Neuroscience has long focused on finding encoding models that effectively ask "what predicts neural spiking?" and generalized linear models (GLMs) are a typical approach. It is often unknown how much of explainable neural activity is captured, or missed, when fitting a GLM. Here we compared the predictive performance of GLMs to three leading machine learning methods: feedforward neural networks, gradient boosted trees (using XGBoost), and stacked ensembles that combine the predictions of several methods. We predicted sp...

https://rxivist.org/papers/14689
https://doi.org/10.1101/111450

36: Empirical assessment of published effect sizes and power in the recent cognitive neuroscience and psychology literature

Denes Szucs, John PA Ioannidis

8,063 downloads (posted 25 Aug 2016)

We have empirically assessed the distribution of published effect sizes and estimated power by extracting more than 100,000 statistical records from about 10,000 cognitive neuroscience and psychology papers published during the past 5 years. The reported median effect size was d=0.93 (inter-quartile range: 0.64-1.46) for nominally statistically significant results and d=0.24 (0.11-0.42) for non-significant results. Median power to detect small, medium and large effects was 0.12, 0.44 and 0.73, reflecting no improvement ...

https://rxivist.org/papers/16258
https://doi.org/10.1101/071530

37: Inferring single-trial neural population dynamics using sequential auto-encoders

Chethan Pandarinath, Daniel J. O’Shea et al.

8,035 downloads (posted 20 Jun 2017)

Neuroscience is experiencing a data revolution in which simultaneous recording of many hundreds or thousands of neurons is revealing structure in population activity that is not apparent from single-neuron responses. This structure is typically extracted from trial-averaged data. Single-trial analyses are challenging due to incomplete sampling of the neural population, trial-to-trial variability, and fluctuations in action potential timing. Here we introduce Latent Factor Analysis via Dynamical Systems (LFADS), a deep l...

https://rxivist.org/papers/15330
https://doi.org/10.1101/152884

38: A Critique of Pure Learning: What Artificial Neural Networks can Learn from Animal Brains

Anthony M. Zador

7,972 downloads (posted 20 Mar 2019)

Over the last decade, artificial neural networks (ANNs), have undergone a revolution, catalyzed in large part by better tools for supervised learning. However, training such networks requires enormous data sets of labeled examples, whereas young animals (including humans) typically learn with few or no labeled examples. This stark contrast with biological learning has led many in the ANN community posit that instead of supervised paradigms, animals must rely instead primarily on unsupervised learning, leading the search...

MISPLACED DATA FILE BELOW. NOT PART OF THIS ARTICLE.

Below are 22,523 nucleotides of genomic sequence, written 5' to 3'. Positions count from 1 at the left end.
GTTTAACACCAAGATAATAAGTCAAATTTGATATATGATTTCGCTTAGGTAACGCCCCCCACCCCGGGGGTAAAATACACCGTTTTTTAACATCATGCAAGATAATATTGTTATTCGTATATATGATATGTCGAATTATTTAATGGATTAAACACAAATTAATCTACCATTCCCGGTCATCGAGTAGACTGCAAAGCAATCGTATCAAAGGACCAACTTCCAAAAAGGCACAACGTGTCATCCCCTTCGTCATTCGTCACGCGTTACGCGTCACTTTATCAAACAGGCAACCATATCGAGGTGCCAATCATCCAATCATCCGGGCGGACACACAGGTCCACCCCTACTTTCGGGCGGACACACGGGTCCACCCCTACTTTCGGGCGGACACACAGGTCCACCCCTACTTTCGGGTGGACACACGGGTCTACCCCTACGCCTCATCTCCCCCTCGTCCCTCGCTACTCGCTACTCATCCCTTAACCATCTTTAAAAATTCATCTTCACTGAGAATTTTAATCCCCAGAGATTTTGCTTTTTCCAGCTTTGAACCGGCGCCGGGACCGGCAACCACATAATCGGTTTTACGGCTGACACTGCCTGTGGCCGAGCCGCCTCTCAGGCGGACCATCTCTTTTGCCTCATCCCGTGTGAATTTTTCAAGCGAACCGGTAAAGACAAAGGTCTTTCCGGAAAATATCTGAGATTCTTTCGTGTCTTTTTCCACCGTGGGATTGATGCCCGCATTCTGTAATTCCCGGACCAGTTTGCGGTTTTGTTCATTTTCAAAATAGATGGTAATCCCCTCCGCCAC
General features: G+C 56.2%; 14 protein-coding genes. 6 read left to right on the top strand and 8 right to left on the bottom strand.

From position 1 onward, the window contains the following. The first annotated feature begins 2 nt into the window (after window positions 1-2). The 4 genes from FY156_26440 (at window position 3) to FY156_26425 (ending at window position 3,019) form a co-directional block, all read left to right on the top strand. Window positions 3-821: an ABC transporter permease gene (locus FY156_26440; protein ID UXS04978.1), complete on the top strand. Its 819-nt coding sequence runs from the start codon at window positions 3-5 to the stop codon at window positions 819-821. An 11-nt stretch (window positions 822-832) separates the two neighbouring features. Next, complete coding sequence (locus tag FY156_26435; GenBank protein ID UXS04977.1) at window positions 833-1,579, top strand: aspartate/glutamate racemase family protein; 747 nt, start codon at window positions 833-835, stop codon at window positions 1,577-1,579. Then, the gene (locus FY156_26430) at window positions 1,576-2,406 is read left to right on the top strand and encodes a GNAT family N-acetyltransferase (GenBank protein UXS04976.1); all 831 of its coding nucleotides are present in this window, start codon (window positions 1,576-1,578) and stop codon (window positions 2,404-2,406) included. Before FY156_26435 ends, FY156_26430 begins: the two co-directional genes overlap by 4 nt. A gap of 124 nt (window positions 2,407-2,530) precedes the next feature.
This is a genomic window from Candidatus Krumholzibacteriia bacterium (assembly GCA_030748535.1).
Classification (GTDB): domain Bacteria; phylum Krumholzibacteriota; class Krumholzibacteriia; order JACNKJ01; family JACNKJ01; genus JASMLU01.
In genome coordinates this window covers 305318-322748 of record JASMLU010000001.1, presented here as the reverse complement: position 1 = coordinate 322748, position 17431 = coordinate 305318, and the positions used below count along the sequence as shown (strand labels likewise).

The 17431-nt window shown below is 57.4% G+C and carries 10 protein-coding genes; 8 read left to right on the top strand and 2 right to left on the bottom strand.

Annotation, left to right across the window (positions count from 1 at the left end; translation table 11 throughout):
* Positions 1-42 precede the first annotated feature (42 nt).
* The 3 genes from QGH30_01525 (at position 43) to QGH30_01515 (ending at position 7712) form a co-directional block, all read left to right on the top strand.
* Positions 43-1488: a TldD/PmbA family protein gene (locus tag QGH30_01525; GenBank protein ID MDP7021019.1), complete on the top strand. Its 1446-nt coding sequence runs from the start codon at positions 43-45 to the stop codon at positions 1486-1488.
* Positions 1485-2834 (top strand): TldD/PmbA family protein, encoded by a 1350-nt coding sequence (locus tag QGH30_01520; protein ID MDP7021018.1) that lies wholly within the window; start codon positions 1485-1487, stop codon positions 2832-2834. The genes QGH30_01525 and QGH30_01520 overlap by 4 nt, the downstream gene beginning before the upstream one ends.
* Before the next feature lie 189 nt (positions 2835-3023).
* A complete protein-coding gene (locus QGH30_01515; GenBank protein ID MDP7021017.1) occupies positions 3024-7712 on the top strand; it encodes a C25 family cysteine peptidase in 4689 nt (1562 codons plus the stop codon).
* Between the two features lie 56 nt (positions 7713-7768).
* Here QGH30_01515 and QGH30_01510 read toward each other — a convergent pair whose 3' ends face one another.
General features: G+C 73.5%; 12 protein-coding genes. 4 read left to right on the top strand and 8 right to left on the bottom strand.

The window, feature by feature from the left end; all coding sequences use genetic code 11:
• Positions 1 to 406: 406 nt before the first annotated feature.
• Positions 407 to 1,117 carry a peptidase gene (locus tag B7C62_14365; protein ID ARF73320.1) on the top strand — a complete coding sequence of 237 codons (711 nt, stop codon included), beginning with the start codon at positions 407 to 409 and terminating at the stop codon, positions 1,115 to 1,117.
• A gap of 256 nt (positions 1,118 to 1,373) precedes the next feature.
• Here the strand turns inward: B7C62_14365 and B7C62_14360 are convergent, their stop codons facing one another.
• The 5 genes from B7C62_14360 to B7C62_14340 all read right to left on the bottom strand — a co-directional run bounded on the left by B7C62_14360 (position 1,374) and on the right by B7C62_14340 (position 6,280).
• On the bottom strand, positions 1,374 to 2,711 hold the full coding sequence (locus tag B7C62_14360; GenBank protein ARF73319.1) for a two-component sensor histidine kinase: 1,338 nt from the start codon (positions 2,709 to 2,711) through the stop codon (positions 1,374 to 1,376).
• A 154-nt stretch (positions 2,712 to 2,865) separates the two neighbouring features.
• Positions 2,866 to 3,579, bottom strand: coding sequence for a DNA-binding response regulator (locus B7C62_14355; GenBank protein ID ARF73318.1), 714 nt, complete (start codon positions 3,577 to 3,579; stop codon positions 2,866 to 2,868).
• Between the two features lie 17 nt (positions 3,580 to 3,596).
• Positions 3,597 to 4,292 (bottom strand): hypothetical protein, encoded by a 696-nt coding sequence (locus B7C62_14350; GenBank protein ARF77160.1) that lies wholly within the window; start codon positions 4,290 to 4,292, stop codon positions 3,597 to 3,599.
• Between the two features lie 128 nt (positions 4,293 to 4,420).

https://rxivist.org/papers/46472
https://doi.org/10.1101/582643

39: A Complete Electron Microscopy Volume Of The Brain Of Adult Drosophila melanogaster

Zhihao Zheng, J. Scott Lauritzen et al.

7,826 downloads (posted 22 May 2017)

Drosophila melanogaster has a rich repertoire of innate and learned behaviors. Its 100,000-neuron brain is a large but tractable target for comprehensive neural circuit mapping. Only electron microscopy (EM) enables complete, unbiased mapping of synaptic connectivity; however, the fly brain is too large for conventional EM. We developed a custom high-throughput EM platform and imaged the entire brain of an adult female fly. We validated the dataset by tracing brain-spanning circuitry involving the mushroom body (MB), in...

https://rxivist.org/papers/15377
https://doi.org/10.1101/140905

40: Enhancer viruses and a transgenic platform for combinatorial cell subclass-specific labeling

Lucas Graybuck, L. Daigle Tanya et al.

7,786 downloads (posted 20 Jan 2019)

The rapid pace of cell type identification by new single-cell analysis methods has not been met with efficient experimental access to the newly discovered types. To enable flexible and efficient access to specific neural populations in the mouse cortex, we collected chromatin accessibility data from individual cells and clustered the single-cell data to identify enhancers specific for cell classes and subclasses. When cloned into adeno-associated viruses (AAVs) and delivered to the brain by retro-orbital injections, the...

https://rxivist.org/papers/42050
https://doi.org/10.1101/525014